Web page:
The Haitian Cascade Anole, Anolis eugenegrahami, in its natural habitat

Deforestation for charcoal production, about 100 meters from one of the only known populations of A. eugenegrahami

With these and other issues in mind, we sent a proposal to Species Survival Commission of the International Union for Conservation of Nature (IUCN SSC) to form a specialist group dedicated to anoline lizards: the Anoline Lizard Specialist Group (ALSG).  This proposal was a long time in coming.  The idea arose from discussions about threatened anoles at the 2009 Anolis Symposium at Harvard’s Museum of Comparative Zoology.  We tested the waters by suggesting the formation of an SSC Specialist Group in a short article in the 6th Anolis Newsletter.  Receiving a positive response, we wrote a Specialist Group proposal and submitted it to the IUCN SSC in early 2011.

In Fall 2011 we heard the fantastic news that the ALSG had been formally approved!  We’ve been working to put the group together since then, and this weekend we sent out our first round of membership letters.

In this post, we wanted to (1) share this news, and (2) briefly describe what the ALSG is, and what our goals are for the next couple of years.

IUCN SSC Specialist Groups are taxon or issue-specific working groups that provide the IUCN and the world at large with objective expert appraisals of the conservation status of groups of organisms or habitats. They also develop Species Conservation Strategies for species identified as threatened.  Our goals as a specialist group will be to assess the conservation status of Anolis species, identify threats to these lizards, and to develop plans to conserve the species that are most imperiled through international collaboration. During the next 2 years, most of our activities will be focused on conducting IUCN Red List assessments for all unassessed species of Anolis (~300). We will rely on our members, as well as their students and colleagues, to conduct and review these assessments according to IUCN protocols (Greg Mayer, of the University of Wisconsin, Parkside, will help coordinate this work as the ALSG Red List Focal Point). As we progress towards this goal, we will increasingly shift our focus to developing Species Conservation Strategies for threatened anoline lizards.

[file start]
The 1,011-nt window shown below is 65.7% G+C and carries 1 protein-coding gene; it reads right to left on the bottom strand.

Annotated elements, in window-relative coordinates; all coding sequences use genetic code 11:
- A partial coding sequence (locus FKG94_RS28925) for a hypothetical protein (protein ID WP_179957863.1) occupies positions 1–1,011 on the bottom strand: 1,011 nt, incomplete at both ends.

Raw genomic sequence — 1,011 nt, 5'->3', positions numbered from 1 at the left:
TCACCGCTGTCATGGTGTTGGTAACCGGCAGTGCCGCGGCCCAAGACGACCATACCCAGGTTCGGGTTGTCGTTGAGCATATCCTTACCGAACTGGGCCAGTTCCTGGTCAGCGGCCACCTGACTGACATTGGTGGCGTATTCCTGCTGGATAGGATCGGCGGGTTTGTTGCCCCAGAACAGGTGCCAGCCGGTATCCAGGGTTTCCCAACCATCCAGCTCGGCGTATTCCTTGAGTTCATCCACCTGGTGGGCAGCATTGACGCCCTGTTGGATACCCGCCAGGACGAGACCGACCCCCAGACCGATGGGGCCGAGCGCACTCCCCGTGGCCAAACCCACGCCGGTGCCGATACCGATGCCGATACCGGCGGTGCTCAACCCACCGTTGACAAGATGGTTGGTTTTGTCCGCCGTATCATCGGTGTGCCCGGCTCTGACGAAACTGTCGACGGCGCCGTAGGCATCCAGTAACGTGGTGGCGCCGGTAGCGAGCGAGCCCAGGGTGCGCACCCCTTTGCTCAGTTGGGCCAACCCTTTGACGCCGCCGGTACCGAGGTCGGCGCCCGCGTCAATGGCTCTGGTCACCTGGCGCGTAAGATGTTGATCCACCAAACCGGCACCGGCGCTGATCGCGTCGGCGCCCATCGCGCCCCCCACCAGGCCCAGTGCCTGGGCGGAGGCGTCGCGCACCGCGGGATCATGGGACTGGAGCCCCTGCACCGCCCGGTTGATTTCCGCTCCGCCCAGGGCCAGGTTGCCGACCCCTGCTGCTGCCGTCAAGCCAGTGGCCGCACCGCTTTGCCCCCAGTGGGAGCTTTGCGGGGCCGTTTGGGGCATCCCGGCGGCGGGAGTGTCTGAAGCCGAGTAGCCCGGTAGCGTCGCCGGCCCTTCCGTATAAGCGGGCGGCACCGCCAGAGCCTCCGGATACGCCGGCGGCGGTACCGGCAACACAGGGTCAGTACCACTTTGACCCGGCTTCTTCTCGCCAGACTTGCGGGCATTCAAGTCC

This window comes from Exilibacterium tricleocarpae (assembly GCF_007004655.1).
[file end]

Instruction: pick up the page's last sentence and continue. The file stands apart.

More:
The ALSG is a volunteer group, and all of this work will be done by the coordinated efforts of the anole community.  One of the key motivating factors for the creation of the ALSG was the existence of such a vibrant community (as evidenced by the long tradition of Anolis Newsletters, and, of course, Anole Annals).  People working on anoles have been very enthusiastic to contribute to these endeavors, and we hope to harness some of this enthusiasm to help conserve anoles.

If you’re interested in these issues, and if you’d like to participate, we’d love to hear from you. We’d be particularly excited to recruit people with experience conducting IUCN assessments, or with experience in applied conservation, but we’re happy to hear from anyone who wants to help.

With this in mind, we wanted to say a few things about membership within the ALSG.  As with all Specialist Groups, membership to the ALSG is granted via appointment by the group co-chairs (that’s us).  Our membership is made up of professional scientists (including grad students) or others with professional-level experience in Anolis biology, husbandry, or applied conservation. The key feature of membership, of course, is that members must be willing to make significant contributions to the ALSG. On the ground, this means composing or reviewing IUCN Red List assessments, and helping develop and implement IUCN Species Conservation Strategies for anoles identified as threatened.

If you’re interested in anole conservation issues, drop us a line: we’d love to hear from you regardless of whether or not you fit the description above.

Expect to hear a lot more from us soon.  For now we wanted to debut the group, but we hope to keep the anole community up-to-date on our activities via Anole Annals.  Doubtless, we’ll also spend a lot of time here trawling for facts, favors, and feedback as things really get rolling.

All the best,
Luke Mahler and Rosario Castañeda,
ALSG Co-chairs

*About ¼ of the ~400 species of anoles have received IUCN Red List assessments (you can see which ones by searching for “Anolis” using the Red List search engine). Almost all of these species were assessed during two large-scale assessment projects. About half were assessed as part of the Sampled Red List Index (SRLI) for reptiles, a push to conduct assessments of a random selection representing 16% of the world’s reptiles. A similar number of anoles was assessed during a successful push by NatureServe to conduct IUCN Red List assessments for all North American reptile species (what this means is that all anole species occurring in Mexico have been assessed). Extremely few anoles have received Red List assessments outside of these projects.

**Special thanks to Neil Losin, who gave us permission to base our logo on one of his excellent photographs. The logo was designed to be generic rather than to represent a particular species (hence, the dewlap color and pattern are arbitrary). Nonetheless, we used one of Neil’s A. cristatellus images as our template.

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Anole ID help

Hello anole enthusiasts! A friend of mine was in Las Tablas, Puntarenas, Costa Rica, ~1850m and found these guys. They were sleeping on some overhanging roots where the ground had broken off near a cattle pasture. We were wondering about which species they belong to and thought the brilliant people here could help. Thanks! ImageImage

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Meeting Summary: Anolis Evo-devo and Genomics